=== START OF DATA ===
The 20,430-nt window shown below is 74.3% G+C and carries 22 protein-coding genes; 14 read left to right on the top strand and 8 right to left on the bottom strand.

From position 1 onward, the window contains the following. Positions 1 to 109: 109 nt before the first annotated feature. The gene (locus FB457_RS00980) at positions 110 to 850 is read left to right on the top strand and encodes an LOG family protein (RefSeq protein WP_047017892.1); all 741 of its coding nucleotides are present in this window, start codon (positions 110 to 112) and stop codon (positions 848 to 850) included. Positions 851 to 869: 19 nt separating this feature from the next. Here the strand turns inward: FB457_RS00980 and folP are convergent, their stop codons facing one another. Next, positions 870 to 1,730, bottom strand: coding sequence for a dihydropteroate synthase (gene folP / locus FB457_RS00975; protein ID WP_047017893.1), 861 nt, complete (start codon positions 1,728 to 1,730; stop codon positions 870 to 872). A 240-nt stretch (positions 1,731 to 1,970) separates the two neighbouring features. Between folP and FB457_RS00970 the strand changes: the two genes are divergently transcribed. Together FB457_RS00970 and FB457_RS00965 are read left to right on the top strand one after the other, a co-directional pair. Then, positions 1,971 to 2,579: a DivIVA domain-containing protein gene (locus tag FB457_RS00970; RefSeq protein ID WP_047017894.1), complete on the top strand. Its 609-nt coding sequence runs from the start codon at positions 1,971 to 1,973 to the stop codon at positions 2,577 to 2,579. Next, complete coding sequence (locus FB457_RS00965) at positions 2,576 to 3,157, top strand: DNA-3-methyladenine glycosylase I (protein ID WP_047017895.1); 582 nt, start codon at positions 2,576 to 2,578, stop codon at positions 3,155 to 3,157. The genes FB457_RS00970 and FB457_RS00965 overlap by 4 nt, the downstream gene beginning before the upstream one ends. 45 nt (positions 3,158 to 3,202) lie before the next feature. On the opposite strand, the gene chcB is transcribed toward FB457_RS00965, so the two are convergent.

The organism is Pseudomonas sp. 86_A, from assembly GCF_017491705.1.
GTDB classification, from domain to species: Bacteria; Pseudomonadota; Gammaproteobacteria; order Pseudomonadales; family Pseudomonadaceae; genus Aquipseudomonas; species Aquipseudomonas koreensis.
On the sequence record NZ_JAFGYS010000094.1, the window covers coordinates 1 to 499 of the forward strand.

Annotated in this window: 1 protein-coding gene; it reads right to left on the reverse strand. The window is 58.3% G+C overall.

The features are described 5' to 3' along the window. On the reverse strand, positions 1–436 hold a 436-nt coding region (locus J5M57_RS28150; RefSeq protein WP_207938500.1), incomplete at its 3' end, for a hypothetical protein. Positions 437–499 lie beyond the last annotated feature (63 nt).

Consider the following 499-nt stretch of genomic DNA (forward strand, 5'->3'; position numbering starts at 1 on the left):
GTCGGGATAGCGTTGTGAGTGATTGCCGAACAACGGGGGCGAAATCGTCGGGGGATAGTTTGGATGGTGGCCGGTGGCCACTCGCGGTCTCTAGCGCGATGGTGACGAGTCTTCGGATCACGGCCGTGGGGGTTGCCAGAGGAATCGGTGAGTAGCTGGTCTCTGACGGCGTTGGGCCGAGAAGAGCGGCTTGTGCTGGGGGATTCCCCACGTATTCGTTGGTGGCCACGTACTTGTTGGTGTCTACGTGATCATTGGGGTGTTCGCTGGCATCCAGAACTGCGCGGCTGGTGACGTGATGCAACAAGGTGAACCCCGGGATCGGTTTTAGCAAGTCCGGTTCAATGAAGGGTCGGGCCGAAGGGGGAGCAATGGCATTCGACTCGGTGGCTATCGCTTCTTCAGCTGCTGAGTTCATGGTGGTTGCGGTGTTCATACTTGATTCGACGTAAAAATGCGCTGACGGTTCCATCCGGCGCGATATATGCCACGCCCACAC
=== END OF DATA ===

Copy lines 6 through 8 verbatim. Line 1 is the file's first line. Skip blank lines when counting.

Annotated in this window: 1 protein-coding gene; it reads right to left on the reverse strand. The window is 58.3% G+C overall.

The features are described 5' to 3' along the window. On the reverse strand, positions 1–436 hold a 436-nt coding region (locus J5M57_RS28150; RefSeq protein WP_207938500.1), incomplete at its 3' end, for a hypothetical protein. Positions 437–499 lie beyond the last annotated feature (63 nt).

Consider the following 499-nt stretch of genomic DNA (forward strand, 5'->3'; position numbering starts at 1 on the left):